Automate with Caution: Learnings from a History of Dehumanization

As a researcher in Human-Robot Interaction, a lecturer in digital transformation, and a historian of all things automated, I am constantly surprised by the consistent failure of organizations deploying automation. I speak broadly here of automation: technologies that execute multi-step processes with minimal human intervention. More colloquially, I’m talking about robots, AI, IoT, chatbots, computerization, assembly lines, and even Jacquard looms. What these things all have in common is that we keep implementing them in the same narrow-sighted and preventable way. We keep thinking that the point of automation is the technology itself, but like all things in this world, what should really matter is how it helps people. But don’t worry… you can avoid this pitfall without even much difficulty, so long as you’re willing to do the work.

Automation fails in organizations when it dehumanizes us. It is that simple. However, the ways in which automation has the potential to dehumanize us can be much more complex.

The luddites were skilled textiles workers in the 18th century whose livelihoods were threatened by lower-cost, low-skilled labourers that factory owners were able to hire as looms became increasingly automated. This shift in operation not only devalued they pay of textiles workers but also the skillset and culture many had spent a lifetime developing. They rioted throughout parts of England and destroyed automation equipment in an attempt to halt the evolution of textile mills and protest the erosion of social orders such as weavers’ guilds. However, their struggle was not with automation itself, but the deceitful practices of factory owners and the harsh economic conditions following the Napoleonic Wars that were only further exacerbated by employers seeking less skilled, low-wage labourers. In essence, luddites – a term now commonly associated with distain for technology – were not opposed to technology per say, but to the undermining of their purpose, expertise, and livelihoods.

Though fascination with creating forms of artificial life date back to the Zhou dynasty in China and the ancient Greeks, the emergence of cybernetics out of World War II rekindled enthusiasm around the idea of thinking machines, but was met with an equal dose of incredulity. While early cyberneticists dreamed of futures where machines would be indistinguishable from humans, skeptics, such as Nehemiah Jordan saw the challenge this created for people: “Man does not live by bread alone. [His] psychological environment is subsumed under one word: motivation… By designing man-machine systems for man to do least we also eliminate all challenge from the job.” Once again, we see an acknowledgement of people’s need for challenge and motivation.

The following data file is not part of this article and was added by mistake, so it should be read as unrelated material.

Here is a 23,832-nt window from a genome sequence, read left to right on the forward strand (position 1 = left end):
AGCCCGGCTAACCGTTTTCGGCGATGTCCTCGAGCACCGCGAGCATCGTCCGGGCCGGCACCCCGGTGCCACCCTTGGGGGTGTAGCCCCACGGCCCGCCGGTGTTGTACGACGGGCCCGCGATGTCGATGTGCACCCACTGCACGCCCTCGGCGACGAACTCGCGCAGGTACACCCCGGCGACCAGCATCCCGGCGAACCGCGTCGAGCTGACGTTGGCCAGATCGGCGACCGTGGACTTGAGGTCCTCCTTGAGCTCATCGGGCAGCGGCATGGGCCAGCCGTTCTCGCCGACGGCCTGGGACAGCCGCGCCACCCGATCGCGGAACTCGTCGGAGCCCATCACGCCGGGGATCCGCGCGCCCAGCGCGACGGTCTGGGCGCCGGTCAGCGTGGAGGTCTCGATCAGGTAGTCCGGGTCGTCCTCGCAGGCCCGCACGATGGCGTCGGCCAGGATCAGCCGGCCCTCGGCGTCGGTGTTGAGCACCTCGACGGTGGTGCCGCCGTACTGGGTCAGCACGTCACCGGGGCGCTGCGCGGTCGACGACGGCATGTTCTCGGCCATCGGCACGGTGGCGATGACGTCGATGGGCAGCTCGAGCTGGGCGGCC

The computerization movement of the 70s and 80s saw ethnographic researchers like Shoshana Zuboff investigating the impacts of changing office and work dynamics. Her findings from speaking to office clerks transitioning from pencil-and-paper to computer-based work were so shocking and abhorrent that she titled the chapter of her book referencing this research, “Office Technology as Exile and Integration.” In this chapter, she describes countless stories of clerks feeling purposeless, alienated from their peers, and imprisoned by their new automation. Zuboff acknowledges short-term efficiencies gained through the transition, however, quickly points out the massive cost of attrition created by the transition and subsequent failure and retries of many computerization projects. Like eras before, Zuboff acknowledges the lack of consideration and respect for employees’ sense of purpose and humanity.

Today, isn’t much different. Each time we cringe at the sound of an automated phone system; grow bored of our narrow, mundane work tasks; become infuriated when setting up a new smart home device; mash our keypad angrily at failed auto-correct; or attempt to decipher the foreign ramblings of a generative AI our frustrations are the same. We begrudge having to discard our humanity and act like machines. And the shockingly simple solution to this obvious problem is to better understand people and design our technologies to serve them instead of the other way around.

As Kelley said of automating work, “In so doing, the tasks performed are, in fact, dehumanized. To take away an individual’s freedom to choose how he does his work makes of him an automaton.” Automation is a problem when we consider people themselves as cogs within a broader machine and consequently rob them of the sense of purpose they derive from their work. When we dehumanize people, we should not be surprised when they begin to function like machines. And when our machines begin to fail, we’ll be left with no humans to fix them.


Bainbridge, L. (1983). Ironies of automation. Automatica, 19(6), 775–779.

Fitts, P. M. et al. (1951). Some Basic Questions in Designing an Air-Navigation and Traffic-Control System. In Human engineering for an effective air navigation and traffic control system. National Research Council.

Jordan, N. (1963). Allocation of functions between man and machines in automated systems. Journal of Applied Psychology, 47, 161–165.

Kelley, C. R. (1968). The role of man in automatic control processes. In Manual and Automatic Control (pp. 232–25). Wiley Inc.

Sale, K. (1996). Rebels against the future: The Luddites and their war on the Industrial Revolution: lessons for the computer age. Basic Books.

Zuboff, S. (1988). Office Technology as Exile and Integration. In In the Age of the Smart Machine: The Future of Work and Power (pp. 124–173). Basic Books Inc.